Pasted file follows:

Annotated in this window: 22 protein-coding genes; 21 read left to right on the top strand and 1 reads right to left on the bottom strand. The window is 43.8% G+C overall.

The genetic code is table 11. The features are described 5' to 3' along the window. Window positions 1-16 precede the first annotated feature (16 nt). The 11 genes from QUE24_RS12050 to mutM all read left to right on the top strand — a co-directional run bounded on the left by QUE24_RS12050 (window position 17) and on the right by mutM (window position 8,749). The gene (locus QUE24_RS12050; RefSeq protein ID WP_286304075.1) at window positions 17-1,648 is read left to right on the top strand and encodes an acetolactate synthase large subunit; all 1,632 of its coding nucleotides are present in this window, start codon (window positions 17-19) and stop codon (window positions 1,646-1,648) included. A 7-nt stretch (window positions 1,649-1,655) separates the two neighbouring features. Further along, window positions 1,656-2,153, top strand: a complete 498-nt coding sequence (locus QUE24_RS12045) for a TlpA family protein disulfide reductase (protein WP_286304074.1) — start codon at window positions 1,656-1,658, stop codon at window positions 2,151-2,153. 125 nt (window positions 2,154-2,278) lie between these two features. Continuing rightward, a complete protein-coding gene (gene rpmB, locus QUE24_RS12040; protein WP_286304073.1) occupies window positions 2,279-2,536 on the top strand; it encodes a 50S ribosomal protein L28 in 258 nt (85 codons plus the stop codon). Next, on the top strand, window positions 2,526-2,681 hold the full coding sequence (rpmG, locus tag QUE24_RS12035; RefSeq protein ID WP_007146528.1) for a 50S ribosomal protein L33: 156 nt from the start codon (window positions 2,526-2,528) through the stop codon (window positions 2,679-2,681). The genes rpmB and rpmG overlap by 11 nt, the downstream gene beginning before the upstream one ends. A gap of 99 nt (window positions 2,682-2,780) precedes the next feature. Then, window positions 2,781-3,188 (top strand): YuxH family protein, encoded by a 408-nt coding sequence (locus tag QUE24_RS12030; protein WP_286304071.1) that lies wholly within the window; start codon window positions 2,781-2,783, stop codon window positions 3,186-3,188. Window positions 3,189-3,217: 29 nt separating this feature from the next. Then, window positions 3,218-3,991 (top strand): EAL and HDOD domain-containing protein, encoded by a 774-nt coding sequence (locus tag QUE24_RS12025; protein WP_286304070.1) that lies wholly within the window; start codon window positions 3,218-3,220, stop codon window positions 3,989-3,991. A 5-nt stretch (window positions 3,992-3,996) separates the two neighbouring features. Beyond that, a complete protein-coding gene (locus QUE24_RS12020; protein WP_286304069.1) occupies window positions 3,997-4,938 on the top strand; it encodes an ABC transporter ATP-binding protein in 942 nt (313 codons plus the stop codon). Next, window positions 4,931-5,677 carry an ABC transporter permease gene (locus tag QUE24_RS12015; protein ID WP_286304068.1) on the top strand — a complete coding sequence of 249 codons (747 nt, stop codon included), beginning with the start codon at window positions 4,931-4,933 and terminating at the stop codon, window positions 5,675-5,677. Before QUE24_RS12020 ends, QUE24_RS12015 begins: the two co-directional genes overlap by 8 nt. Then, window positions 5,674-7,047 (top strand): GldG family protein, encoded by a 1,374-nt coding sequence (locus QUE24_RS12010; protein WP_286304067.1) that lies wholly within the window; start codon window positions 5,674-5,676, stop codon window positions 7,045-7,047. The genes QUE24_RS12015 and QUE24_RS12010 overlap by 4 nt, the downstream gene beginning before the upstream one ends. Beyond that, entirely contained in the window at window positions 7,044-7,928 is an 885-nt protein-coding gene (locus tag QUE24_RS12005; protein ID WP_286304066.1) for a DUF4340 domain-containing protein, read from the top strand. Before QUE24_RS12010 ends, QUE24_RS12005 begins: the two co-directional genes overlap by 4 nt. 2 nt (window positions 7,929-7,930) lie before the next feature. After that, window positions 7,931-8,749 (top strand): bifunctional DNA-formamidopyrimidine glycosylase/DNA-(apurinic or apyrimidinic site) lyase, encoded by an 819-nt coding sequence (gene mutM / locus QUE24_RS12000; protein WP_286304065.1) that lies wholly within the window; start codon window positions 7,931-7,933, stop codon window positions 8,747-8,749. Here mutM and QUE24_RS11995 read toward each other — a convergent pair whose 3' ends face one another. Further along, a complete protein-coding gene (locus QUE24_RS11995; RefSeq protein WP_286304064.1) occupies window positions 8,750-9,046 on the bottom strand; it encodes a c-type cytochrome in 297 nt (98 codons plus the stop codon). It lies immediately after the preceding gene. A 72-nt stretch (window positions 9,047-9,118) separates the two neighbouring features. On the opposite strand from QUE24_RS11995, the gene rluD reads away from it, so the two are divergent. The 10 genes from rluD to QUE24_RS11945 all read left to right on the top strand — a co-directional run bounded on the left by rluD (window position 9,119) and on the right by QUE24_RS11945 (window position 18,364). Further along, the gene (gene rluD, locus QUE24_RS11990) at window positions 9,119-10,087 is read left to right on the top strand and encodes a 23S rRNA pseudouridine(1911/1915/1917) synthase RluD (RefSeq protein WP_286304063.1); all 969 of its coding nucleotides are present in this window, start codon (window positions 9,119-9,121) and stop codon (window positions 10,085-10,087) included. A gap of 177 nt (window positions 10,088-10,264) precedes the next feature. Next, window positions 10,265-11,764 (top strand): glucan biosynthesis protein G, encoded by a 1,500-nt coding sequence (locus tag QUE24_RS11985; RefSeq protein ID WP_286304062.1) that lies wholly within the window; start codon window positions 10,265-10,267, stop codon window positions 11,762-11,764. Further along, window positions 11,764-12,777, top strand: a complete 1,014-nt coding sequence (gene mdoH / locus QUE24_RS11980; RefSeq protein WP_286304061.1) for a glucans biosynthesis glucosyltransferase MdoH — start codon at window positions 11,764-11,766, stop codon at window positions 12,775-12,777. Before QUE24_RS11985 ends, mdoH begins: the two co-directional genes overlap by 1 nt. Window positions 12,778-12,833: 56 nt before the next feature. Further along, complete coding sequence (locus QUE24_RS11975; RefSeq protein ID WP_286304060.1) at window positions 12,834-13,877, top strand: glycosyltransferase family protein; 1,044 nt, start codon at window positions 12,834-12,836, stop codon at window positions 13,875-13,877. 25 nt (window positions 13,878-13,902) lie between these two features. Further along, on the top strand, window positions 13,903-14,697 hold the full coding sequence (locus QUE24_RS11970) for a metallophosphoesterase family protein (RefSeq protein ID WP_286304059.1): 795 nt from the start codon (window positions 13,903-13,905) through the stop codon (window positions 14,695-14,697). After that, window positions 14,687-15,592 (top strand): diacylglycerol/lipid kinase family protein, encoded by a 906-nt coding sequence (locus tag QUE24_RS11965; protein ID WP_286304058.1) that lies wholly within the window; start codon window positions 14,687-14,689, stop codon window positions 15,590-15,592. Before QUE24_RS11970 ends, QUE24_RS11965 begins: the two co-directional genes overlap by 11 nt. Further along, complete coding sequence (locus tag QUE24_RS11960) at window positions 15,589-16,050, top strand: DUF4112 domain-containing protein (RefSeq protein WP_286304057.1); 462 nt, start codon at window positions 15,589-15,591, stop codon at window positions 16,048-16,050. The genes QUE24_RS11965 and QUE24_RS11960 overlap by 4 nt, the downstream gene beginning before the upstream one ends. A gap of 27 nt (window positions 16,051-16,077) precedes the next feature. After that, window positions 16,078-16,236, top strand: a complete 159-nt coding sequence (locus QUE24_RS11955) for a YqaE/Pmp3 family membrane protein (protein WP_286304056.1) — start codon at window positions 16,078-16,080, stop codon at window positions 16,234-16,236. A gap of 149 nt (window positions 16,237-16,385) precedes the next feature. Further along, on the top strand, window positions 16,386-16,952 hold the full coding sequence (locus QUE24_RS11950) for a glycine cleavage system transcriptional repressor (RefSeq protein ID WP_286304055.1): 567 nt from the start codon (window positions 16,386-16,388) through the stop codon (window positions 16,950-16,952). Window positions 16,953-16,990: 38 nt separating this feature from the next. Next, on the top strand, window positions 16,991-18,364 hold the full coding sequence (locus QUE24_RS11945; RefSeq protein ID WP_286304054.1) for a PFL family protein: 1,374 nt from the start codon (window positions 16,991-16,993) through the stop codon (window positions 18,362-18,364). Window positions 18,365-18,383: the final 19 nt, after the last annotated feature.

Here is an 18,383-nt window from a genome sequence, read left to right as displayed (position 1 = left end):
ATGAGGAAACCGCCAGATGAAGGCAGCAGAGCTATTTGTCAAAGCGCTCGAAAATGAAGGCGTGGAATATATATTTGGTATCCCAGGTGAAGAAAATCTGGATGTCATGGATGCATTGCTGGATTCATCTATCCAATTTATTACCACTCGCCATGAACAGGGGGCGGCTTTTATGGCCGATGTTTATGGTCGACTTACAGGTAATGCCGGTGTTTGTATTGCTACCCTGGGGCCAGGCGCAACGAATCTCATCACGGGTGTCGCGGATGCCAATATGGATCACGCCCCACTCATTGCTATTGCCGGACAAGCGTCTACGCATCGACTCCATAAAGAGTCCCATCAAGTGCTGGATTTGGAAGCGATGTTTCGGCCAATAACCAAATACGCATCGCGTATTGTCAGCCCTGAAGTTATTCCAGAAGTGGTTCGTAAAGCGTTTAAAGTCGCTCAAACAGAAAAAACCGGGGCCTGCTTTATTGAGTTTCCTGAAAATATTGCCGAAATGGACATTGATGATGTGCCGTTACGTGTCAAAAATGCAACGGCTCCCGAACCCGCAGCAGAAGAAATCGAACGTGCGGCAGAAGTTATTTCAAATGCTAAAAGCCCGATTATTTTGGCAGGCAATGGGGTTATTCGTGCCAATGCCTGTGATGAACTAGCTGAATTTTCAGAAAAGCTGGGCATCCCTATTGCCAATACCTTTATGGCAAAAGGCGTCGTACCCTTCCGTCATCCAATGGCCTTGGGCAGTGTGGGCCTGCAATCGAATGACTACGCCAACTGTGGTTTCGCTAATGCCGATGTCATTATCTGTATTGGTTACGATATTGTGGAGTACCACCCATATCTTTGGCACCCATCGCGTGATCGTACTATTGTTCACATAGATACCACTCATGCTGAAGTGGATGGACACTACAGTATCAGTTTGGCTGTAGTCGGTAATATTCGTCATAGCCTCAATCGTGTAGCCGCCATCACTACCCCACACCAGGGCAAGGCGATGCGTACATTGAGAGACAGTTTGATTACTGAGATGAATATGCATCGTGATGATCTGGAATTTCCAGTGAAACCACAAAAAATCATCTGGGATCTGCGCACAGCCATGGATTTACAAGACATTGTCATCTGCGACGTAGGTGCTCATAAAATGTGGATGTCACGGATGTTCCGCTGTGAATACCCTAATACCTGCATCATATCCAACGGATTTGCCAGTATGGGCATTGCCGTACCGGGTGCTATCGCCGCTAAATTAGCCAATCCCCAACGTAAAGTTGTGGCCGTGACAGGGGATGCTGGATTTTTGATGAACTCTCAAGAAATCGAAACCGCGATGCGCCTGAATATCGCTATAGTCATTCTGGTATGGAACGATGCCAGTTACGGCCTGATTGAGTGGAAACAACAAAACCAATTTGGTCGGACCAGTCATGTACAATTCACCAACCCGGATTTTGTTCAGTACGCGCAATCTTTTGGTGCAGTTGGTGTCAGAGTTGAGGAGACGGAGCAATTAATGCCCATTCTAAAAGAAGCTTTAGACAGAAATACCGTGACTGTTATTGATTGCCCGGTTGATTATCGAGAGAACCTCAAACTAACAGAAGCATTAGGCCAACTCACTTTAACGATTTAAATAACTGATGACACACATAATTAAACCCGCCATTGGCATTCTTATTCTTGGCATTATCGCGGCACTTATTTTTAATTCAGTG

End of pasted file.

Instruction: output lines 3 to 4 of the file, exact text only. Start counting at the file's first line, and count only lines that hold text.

Here is an 18,383-nt window from a genome sequence, read left to right as displayed (position 1 = left end):
ATGAGGAAACCGCCAGATGAAGGCAGCAGAGCTATTTGTCAAAGCGCTCGAAAATGAAGGCGTGGAATATATATTTGGTATCCCAGGTGAAGAAAATCTGGATGTCATGGATGCATTGCTGGATTCATCTATCCAATTTATTACCACTCGCCATGAACAGGGGGCGGCTTTTATGGCCGATGTTTATGGTCGACTTACAGGTAATGCCGGTGTTTGTATTGCTACCCTGGGGCCAGGCGCAACGAATCTCATCACGGGTGTCGCGGATGCCAATATGGATCACGCCCCACTCATTGCTATTGCCGGACAAGCGTCTACGCATCGACTCCATAAAGAGTCCCATCAAGTGCTGGATTTGGAAGCGATGTTTCGGCCAATAACCAAATACGCATCGCGTATTGTCAGCCCTGAAGTTATTCCAGAAGTGGTTCGTAAAGCGTTTAAAGTCGCTCAAACAGAAAAAACCGGGGCCTGCTTTATTGAGTTTCCTGAAAATATTGCCGAAATGGACATTGATGATGTGCCGTTACGTGTCAAAAATGCAACGGCTCCCGAACCCGCAGCAGAAGAAATCGAACGTGCGGCAGAAGTTATTTCAAATGCTAAAAGCCCGATTATTTTGGCAGGCAATGGGGTTATTCGTGCCAATGCCTGTGATGAACTAGCTGAATTTTCAGAAAAGCTGGGCATCCCTATTGCCAATACCTTTATGGCAAAAGGCGTCGTACCCTTCCGTCATCCAATGGCCTTGGGCAGTGTGGGCCTGCAATCGAATGACTACGCCAACTGTGGTTTCGCTAATGCCGATGTCATTATCTGTATTGGTTACGATATTGTGGAGTACCACCCATATCTTTGGCACCCATCGCGTGATCGTACTATTGTTCACATAGATACCACTCATGCTGAAGTGGATGGACACTACAGTATCAGTTTGGCTGTAGTCGGTAATATTCGTCATAGCCTCAATCGTGTAGCCGCCATCACTACCCCACACCAGGGCAAGGCGATGCGTACATTGAGAGACAGTTTGATTACTGAGATGAATATGCATCGTGATGATCTGGAATTTCCAGTGAAACCACAAAAAATCATCTGGGATCTGCGCACAGCCATGGATTTACAAGACATTGTCATCTGCGACGTAGGTGCTCATAAAATGTGGATGTCACGGATGTTCCGCTGTGAATACCCTAATACCTGCATCATATCCAACGGATTTGCCAGTATGGGCATTGCCGTACCGGGTGCTATCGCCGCTAAATTAGCCAATCCCCAACGTAAAGTTGTGGCCGTGACAGGGGATGCTGGATTTTTGATGAACTCTCAAGAAATCGAAACCGCGATGCGCCTGAATATCGCTATAGTCATTCTGGTATGGAACGATGCCAGTTACGGCCTGATTGAGTGGAAACAACAAAACCAATTTGGTCGGACCAGTCATGTACAATTCACCAACCCGGATTTTGTTCAGTACGCGCAATCTTTTGGTGCAGTTGGTGTCAGAGTTGAGGAGACGGAGCAATTAATGCCCATTCTAAAAGAAGCTTTAGACAGAAATACCGTGACTGTTATTGATTGCCCGGTTGATTATCGAGAGAACCTCAAACTAACAGAAGCATTAGGCCAACTCACTTTAACGATTTAAATAACTGATGACACACATAATTAAACCCGCCATTGGCATTCTTATTCTTGGCATTATCGCGGCACTTATTTTTAATTCAGTG